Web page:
Edward Clydesdale Thomson

Wandering through forests, heaths or gardens, sailing on seas and brooks, by boat, by raft or digitally, deep into history and creating visions of the future, Edward Clydesdale Thomson is always searching. It is not about finding one specific thing, but about the process of exploring and learning, time and again, and never doing the same thing twice.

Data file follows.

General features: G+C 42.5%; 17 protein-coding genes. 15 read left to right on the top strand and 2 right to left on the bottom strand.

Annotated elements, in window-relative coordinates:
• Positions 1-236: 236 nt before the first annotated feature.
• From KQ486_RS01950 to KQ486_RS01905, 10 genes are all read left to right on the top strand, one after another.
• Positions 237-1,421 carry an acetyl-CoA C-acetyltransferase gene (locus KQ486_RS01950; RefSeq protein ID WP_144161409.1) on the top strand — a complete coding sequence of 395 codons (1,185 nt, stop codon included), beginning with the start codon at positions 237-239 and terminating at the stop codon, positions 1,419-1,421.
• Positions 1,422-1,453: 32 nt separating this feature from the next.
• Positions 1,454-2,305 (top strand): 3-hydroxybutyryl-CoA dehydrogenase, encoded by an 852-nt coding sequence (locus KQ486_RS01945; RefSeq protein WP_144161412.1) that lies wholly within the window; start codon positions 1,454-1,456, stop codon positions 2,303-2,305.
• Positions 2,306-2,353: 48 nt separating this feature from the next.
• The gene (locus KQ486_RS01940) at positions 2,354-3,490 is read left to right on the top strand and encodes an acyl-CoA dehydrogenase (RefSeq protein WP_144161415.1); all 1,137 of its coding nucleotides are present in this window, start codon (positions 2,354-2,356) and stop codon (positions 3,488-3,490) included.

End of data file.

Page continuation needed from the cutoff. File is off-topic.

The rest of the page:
Thomson sees a forest, city, garden, sea or port as places in which ideological points of view, cultural, political or economic, are present simultaneously, as layers of earth, entangled branches, winding alleys and swirling waves. His practice is situated in the midst of such situations, tries to acquire a place there and claim time. During the exhibition Into Nature (2018) he wandered through Drenthe in a self-built studio on wheels, working and experimenting in relation to the heath and the forests, and various other persons and entities that crossed his path, ‘below the soil, between the branches and above the clouds’. After he abandoned his photo camera during his time at the Rijksakademie in 2011, the long-term residency and subsequent exhibition Nothin’ Shakin’ but the Leaves on the Trees (2015) at the Marabouparken Konsthall in Sweden was a major turning point. The exhibition was developed in contact and partnership with people who had a relationship with the nearby primeval forest. In a subsequent project wild care, tame neglect in Huize Frankendael in Amsterdam, he even remained in situ for two years. This resulted in a series of work clothes, an open studio, interventions in the garden, an exhibition, performances, guided tours and a play, always developed in partnerships of various kinds.




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